Foreign troops could deploy in W. Bank after peace deal
BRUSSELS - After an Israeli withdrawal from the Palestinian territories within the framework of an overall peace agreement, foreign forces could be stationed there for a specific period, the secretary-general of the Arab League, Amr Moussa, told Haaretz in an interview over the weekend in Brussels.
Moussa said this was acceptable to Palestinian President Mahmoud Abbas. He added that Israel could withdraw in stages from the Golan Heights and West Bank, so long as the withdrawal would adhere to a reasonable schedule, anchored in a UN Security Council decision. Moussa ruled out the possibility of the Arab League negotiating with Israel on the overall peace agreement, noting that the League supports serious bilateral negotiations.
A complete freeze on all settlement construction is a precondition for any progress in relations between Arab nations and Israel, the secretary-general said. If Israel freezes such construction and takes substantive measures against illegal outposts, the Arab League's door would be open for additional steps and gestures, beyond the 2002 peace initiative itself, Moussa said.
He also maintained that the League has now been waiting six years for an official Israeli response to the Arab peace initiative, and all the while the situation on the ground is changing. The settlements are affecting not only the demography, but also the character of the territories and are rendering ever more remote the possibility of establishing a viable Palestinian state alongside Israel, Moussa explained.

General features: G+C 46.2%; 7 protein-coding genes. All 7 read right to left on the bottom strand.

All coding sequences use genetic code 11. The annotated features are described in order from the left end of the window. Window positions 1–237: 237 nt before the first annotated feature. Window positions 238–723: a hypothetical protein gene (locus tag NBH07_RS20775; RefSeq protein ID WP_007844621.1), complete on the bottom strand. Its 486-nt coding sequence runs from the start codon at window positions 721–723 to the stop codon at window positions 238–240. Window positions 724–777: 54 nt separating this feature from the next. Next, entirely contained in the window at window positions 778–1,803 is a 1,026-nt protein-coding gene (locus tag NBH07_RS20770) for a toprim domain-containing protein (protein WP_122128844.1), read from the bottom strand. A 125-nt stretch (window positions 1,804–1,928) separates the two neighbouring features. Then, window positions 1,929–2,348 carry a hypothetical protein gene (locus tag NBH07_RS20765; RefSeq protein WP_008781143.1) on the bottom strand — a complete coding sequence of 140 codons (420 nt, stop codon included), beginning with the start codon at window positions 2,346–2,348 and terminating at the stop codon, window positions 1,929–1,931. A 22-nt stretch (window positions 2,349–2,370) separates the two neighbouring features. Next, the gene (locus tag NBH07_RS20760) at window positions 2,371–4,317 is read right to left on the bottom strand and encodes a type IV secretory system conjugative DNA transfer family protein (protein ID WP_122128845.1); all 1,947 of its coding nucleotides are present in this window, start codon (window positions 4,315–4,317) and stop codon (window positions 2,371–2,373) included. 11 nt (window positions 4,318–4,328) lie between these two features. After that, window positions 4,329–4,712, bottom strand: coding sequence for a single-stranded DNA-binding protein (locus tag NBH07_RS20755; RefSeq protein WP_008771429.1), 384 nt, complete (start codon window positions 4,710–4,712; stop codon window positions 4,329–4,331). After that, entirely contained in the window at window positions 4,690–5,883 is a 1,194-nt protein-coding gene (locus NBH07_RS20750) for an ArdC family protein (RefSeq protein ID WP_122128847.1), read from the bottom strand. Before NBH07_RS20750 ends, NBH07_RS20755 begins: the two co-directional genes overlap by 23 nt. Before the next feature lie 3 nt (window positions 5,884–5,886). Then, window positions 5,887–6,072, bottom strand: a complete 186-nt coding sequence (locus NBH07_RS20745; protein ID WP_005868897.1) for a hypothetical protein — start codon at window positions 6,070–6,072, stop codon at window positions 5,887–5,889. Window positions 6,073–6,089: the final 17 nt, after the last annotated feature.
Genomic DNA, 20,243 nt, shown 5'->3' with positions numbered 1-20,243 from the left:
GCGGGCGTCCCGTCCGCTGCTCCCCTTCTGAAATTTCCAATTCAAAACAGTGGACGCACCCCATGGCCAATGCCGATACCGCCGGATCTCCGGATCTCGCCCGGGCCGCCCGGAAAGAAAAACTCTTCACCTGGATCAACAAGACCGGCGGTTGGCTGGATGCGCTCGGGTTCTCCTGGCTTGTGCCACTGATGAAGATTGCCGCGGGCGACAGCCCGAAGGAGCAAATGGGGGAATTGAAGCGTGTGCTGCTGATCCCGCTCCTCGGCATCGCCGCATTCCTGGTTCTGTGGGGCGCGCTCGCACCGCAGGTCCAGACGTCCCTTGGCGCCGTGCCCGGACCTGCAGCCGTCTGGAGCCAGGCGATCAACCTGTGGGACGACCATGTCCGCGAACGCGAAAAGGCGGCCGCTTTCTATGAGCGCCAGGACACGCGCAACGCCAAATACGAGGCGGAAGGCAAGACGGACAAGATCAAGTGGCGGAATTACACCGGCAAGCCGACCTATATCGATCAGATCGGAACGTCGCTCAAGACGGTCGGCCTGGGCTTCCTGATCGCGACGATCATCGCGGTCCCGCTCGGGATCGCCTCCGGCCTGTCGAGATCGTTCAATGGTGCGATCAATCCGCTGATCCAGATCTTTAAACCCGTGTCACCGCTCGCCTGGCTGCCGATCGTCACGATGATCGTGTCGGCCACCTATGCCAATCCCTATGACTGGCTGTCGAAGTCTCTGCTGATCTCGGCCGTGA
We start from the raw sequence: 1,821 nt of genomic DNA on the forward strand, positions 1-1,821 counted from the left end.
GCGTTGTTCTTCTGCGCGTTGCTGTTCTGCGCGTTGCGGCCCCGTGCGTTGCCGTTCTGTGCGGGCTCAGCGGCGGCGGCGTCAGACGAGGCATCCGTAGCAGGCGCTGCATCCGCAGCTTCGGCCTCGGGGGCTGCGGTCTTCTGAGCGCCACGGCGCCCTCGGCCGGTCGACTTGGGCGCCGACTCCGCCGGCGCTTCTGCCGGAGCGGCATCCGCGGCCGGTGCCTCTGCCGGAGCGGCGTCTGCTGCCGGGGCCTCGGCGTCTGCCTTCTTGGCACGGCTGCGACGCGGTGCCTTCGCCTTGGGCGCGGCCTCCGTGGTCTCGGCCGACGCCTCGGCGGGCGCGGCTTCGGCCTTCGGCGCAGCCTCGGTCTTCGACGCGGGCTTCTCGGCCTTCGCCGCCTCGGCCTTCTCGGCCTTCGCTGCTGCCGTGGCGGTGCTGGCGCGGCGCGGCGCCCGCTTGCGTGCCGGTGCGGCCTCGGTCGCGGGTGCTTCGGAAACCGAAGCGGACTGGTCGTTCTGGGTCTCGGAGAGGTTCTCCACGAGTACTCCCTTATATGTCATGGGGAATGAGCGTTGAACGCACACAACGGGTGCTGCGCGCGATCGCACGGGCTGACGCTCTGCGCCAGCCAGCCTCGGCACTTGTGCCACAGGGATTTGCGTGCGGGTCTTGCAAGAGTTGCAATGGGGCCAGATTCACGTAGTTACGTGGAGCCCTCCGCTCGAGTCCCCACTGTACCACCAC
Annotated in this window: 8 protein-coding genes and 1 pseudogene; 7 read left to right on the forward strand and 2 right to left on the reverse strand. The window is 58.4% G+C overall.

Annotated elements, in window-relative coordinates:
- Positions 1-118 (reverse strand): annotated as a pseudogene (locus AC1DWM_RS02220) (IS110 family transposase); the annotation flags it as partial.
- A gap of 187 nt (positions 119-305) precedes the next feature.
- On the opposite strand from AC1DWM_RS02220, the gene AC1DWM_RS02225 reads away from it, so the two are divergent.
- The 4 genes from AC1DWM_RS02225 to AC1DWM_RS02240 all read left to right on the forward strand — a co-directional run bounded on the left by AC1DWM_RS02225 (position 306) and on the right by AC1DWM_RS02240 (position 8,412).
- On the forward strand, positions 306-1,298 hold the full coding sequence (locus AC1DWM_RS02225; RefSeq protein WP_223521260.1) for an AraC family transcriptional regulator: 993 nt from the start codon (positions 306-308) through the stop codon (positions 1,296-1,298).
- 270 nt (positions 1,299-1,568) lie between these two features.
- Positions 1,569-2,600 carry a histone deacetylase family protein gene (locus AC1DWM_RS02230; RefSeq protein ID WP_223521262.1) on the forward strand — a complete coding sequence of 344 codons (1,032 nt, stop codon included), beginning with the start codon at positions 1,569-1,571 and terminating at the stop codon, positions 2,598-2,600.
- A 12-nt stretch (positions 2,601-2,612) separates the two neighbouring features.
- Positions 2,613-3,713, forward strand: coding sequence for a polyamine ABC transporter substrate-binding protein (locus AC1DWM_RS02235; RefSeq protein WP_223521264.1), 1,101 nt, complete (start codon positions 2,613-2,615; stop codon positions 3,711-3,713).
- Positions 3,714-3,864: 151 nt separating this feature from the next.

The time is nearing when the Arabs will demand a decision: either Israel will dismantle the settlements or the Arab League will declare that there is no possibility of establishing a Palestinian state, he said. Moussa emphasized that it is impossible to have your cake and eat it, too.
The secretary-general agreed with what Egyptian President Hosni Mubarak told President Shimon Peres at their most recent meeting: First Israel must accept the Arab peace initiative in principle, and only then will it be possible to talk about the details. Moussa said he was disappointed that Prime Minister Ehud Olmert and Foreign Minister Tzipi Livni have not yet officially responded to the initiative. After Israel accepts its principles, he added, we will invite Israel to present its own proposal and explain its objection to specific sections.
Jerusalem must be united, with special arrangements that will allow passage between all parts of the city without the need to present a passport, he said. I am convinced that we can reach an agreement that includes transferring the mosques to Palestinian sovereignty, Moussa said.
He called on Israel to join the agreement for a nuclear-free Middle East, saying that the International Atomic Energy Agency never claimed to possess proof that Iran is developing nuclear weapons. I do not know if it is true or not, but the Middle East does not need nuclear weapons and that is as true for Israel as it is for every country in the region, he explained.
Moussa also expressed satisfaction with the election of Barack Obama, saying he expects him to apply his winning slogan, "We need change," to the Middle East, too. On a somewhat critical note of George W. Bush, he said the main change needs to come in the form of the U.S. returning to its role as unbiased mediator.
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